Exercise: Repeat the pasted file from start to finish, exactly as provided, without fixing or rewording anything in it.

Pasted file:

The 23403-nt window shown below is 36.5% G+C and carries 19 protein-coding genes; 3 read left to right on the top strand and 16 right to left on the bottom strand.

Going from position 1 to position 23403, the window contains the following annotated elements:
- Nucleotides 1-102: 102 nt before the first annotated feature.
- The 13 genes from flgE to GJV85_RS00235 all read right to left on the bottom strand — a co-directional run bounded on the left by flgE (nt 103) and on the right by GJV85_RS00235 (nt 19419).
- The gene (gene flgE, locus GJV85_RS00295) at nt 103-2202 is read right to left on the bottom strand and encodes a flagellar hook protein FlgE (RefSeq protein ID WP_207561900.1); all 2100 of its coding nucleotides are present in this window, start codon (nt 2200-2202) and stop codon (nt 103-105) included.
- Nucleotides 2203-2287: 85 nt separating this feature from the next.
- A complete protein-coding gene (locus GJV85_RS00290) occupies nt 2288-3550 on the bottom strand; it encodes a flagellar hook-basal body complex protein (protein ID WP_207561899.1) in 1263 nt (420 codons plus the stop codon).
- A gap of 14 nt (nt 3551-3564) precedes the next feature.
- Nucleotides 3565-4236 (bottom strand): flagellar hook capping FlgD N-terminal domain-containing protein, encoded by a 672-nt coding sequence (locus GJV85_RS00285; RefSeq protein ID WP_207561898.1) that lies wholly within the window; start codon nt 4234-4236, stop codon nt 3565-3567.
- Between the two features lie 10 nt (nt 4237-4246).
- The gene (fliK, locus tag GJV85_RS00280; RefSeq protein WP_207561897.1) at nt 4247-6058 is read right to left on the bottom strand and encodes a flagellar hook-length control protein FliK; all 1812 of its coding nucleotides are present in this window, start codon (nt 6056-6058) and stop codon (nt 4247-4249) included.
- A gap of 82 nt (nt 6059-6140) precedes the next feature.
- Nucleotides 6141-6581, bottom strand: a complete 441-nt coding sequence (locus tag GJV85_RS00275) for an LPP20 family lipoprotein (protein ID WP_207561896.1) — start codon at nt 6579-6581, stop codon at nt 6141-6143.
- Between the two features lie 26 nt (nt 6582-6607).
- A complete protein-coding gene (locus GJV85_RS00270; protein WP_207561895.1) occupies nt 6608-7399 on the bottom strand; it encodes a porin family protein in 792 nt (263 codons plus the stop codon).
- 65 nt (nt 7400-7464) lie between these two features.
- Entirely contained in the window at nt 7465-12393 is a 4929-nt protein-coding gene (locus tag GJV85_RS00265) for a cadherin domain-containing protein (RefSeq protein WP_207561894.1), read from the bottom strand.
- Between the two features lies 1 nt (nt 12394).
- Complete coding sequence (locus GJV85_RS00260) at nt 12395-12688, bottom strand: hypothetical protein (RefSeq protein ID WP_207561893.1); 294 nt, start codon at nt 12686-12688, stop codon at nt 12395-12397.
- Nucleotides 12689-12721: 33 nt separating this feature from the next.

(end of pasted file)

The 23403-nt window shown below is 36.5% G+C and carries 19 protein-coding genes; 3 read left to right on the top strand and 16 right to left on the bottom strand.

Going from position 1 to position 23403, the window contains the following annotated elements:
- Nucleotides 1-102: 102 nt before the first annotated feature.
- The 13 genes from flgE to GJV85_RS00235 all read right to left on the bottom strand — a co-directional run bounded on the left by flgE (nt 103) and on the right by GJV85_RS00235 (nt 19419).
- The gene (gene flgE, locus GJV85_RS00295) at nt 103-2202 is read right to left on the bottom strand and encodes a flagellar hook protein FlgE (RefSeq protein ID WP_207561900.1); all 2100 of its coding nucleotides are present in this window, start codon (nt 2200-2202) and stop codon (nt 103-105) included.
- Nucleotides 2203-2287: 85 nt separating this feature from the next.
- A complete protein-coding gene (locus GJV85_RS00290) occupies nt 2288-3550 on the bottom strand; it encodes a flagellar hook-basal body complex protein (protein ID WP_207561899.1) in 1263 nt (420 codons plus the stop codon).
- A gap of 14 nt (nt 3551-3564) precedes the next feature.
- Nucleotides 3565-4236 (bottom strand): flagellar hook capping FlgD N-terminal domain-containing protein, encoded by a 672-nt coding sequence (locus GJV85_RS00285; RefSeq protein ID WP_207561898.1) that lies wholly within the window; start codon nt 4234-4236, stop codon nt 3565-3567.
- Between the two features lie 10 nt (nt 4237-4246).
- The gene (fliK, locus tag GJV85_RS00280; RefSeq protein WP_207561897.1) at nt 4247-6058 is read right to left on the bottom strand and encodes a flagellar hook-length control protein FliK; all 1812 of its coding nucleotides are present in this window, start codon (nt 6056-6058) and stop codon (nt 4247-4249) included.
- A gap of 82 nt (nt 6059-6140) precedes the next feature.
- Nucleotides 6141-6581, bottom strand: a complete 441-nt coding sequence (locus tag GJV85_RS00275) for an LPP20 family lipoprotein (protein ID WP_207561896.1) — start codon at nt 6579-6581, stop codon at nt 6141-6143.
- Between the two features lie 26 nt (nt 6582-6607).
- A complete protein-coding gene (locus GJV85_RS00270; protein WP_207561895.1) occupies nt 6608-7399 on the bottom strand; it encodes a porin family protein in 792 nt (263 codons plus the stop codon).
- 65 nt (nt 7400-7464) lie between these two features.
- Entirely contained in the window at nt 7465-12393 is a 4929-nt protein-coding gene (locus tag GJV85_RS00265) for a cadherin domain-containing protein (RefSeq protein WP_207561894.1), read from the bottom strand.
- Between the two features lies 1 nt (nt 12394).
- Complete coding sequence (locus GJV85_RS00260) at nt 12395-12688, bottom strand: hypothetical protein (RefSeq protein ID WP_207561893.1); 294 nt, start codon at nt 12686-12688, stop codon at nt 12395-12397.
- Nucleotides 12689-12721: 33 nt separating this feature from the next.